Cause of polycystic ovarian syndrome discovered at last

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Article from NewScientist.com

By Alice Klein

The most common cause of female infertility – polycystic ovary syndrome – may be caused by a hormonal imbalance before birth. The finding has led to a cure in mice, and a drug trial is set to begin in women later this year.

Polycystic ovary syndrome affects up to one in five women worldwide, three-quarters of whom struggle to fall pregnant. The condition is typically characterised by high levels of testosterone, ovarian cysts, irregular menstrual cycles, and problems regulating sugar, but the causes have long been a mystery. “It’s by far the most common hormonal condition affecting women of reproductive age but it hasn’t received a lot of attention,” says Robert Norman at the University of Adelaide in Australia.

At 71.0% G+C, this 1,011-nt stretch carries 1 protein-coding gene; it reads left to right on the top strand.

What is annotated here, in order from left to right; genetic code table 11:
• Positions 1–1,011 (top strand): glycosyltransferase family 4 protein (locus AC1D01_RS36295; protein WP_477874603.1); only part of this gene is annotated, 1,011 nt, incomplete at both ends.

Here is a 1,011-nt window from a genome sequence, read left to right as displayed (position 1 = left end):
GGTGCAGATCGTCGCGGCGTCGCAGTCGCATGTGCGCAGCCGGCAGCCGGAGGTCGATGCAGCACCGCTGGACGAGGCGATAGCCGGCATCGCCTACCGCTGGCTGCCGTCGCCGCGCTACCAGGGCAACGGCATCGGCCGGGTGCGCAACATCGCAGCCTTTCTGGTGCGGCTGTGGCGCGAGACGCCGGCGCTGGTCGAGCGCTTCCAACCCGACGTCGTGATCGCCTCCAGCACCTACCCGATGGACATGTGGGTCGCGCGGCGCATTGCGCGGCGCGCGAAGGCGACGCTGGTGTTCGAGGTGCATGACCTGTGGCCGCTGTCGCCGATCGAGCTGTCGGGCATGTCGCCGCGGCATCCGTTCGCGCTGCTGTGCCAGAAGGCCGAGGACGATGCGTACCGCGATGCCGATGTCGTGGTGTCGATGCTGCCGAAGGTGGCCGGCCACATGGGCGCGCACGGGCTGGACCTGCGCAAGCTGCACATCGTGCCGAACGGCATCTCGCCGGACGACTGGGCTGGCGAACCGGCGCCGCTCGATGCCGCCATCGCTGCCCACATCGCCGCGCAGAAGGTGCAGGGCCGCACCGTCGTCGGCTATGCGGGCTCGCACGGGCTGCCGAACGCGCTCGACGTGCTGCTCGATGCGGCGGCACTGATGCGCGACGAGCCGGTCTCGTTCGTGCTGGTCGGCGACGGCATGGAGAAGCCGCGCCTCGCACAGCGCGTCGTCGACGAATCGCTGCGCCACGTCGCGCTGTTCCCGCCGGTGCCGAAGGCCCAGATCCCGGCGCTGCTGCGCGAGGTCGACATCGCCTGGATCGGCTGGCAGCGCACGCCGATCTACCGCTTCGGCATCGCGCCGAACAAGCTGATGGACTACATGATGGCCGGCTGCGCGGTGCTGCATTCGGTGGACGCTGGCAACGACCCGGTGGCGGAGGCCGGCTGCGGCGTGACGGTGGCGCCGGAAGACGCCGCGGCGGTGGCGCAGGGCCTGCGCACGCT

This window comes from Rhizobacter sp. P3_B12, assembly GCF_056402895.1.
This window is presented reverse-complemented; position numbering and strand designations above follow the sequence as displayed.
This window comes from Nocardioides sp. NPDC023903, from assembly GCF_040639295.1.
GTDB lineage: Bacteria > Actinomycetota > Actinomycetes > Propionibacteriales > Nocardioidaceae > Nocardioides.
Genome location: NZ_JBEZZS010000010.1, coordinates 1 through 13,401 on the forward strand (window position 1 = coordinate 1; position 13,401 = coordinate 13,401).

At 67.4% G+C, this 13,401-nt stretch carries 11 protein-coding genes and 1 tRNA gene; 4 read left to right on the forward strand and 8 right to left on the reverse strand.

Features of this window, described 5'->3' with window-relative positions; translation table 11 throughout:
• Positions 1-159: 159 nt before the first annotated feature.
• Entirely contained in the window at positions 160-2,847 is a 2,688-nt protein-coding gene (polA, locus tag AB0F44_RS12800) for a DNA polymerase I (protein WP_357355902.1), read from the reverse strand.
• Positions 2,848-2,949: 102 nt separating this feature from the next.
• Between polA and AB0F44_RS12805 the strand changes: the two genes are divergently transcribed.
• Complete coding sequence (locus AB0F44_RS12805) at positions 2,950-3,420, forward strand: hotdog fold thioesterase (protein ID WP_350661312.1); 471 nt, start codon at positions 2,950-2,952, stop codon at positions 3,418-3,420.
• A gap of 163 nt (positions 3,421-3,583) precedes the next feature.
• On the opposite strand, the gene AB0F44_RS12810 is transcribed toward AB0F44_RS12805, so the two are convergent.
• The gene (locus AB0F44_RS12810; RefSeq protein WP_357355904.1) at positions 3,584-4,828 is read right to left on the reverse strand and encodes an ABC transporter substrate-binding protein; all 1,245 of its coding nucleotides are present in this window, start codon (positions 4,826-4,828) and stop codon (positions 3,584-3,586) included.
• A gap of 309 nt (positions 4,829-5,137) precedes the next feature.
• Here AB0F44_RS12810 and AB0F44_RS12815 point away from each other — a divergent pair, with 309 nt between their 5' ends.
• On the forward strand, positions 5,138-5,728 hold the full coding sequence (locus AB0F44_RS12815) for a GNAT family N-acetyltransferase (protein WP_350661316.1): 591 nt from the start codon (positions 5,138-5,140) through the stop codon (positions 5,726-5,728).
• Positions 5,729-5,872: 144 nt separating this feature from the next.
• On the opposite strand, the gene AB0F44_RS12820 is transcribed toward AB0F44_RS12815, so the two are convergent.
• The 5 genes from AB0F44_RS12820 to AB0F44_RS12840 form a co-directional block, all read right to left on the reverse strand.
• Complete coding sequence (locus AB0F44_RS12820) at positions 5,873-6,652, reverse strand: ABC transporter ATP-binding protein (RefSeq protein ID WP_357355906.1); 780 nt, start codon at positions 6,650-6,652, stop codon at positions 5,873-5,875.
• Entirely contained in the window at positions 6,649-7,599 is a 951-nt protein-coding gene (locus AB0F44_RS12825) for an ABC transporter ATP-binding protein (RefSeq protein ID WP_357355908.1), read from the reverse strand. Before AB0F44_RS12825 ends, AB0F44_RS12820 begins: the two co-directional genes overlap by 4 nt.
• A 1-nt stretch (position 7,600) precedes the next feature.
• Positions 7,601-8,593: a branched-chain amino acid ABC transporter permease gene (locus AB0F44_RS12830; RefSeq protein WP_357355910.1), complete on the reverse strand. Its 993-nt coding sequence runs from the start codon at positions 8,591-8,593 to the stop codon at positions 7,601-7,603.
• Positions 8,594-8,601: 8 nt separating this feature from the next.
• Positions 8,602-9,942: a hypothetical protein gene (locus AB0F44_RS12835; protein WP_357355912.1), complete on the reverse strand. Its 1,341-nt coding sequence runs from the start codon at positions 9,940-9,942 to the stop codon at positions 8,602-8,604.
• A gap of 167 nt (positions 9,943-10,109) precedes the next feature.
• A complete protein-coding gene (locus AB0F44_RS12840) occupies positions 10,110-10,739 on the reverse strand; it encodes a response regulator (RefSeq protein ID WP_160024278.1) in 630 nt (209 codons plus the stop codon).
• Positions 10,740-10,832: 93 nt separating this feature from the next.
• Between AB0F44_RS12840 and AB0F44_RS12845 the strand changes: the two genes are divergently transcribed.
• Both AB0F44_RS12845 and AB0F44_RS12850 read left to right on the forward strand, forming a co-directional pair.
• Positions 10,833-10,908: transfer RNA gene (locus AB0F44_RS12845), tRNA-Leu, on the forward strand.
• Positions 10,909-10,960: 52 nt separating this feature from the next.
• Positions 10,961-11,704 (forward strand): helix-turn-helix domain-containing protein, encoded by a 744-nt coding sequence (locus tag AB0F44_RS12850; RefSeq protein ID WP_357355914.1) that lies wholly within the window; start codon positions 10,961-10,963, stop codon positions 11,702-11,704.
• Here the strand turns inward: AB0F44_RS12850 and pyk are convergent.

Treatments are available for helping affected women get pregnant, but their success rates are typically less than 30 per cent across five menstrual cycles.

Womb changes

Now, Paolo Giacobini at the French National Institute of Health and Medical Research and his colleagues have found that the syndrome may be triggered before birth by excess exposure in the womb to a hormone called anti-Müllerian hormone.

Read the rest of the article on New Scientist

 

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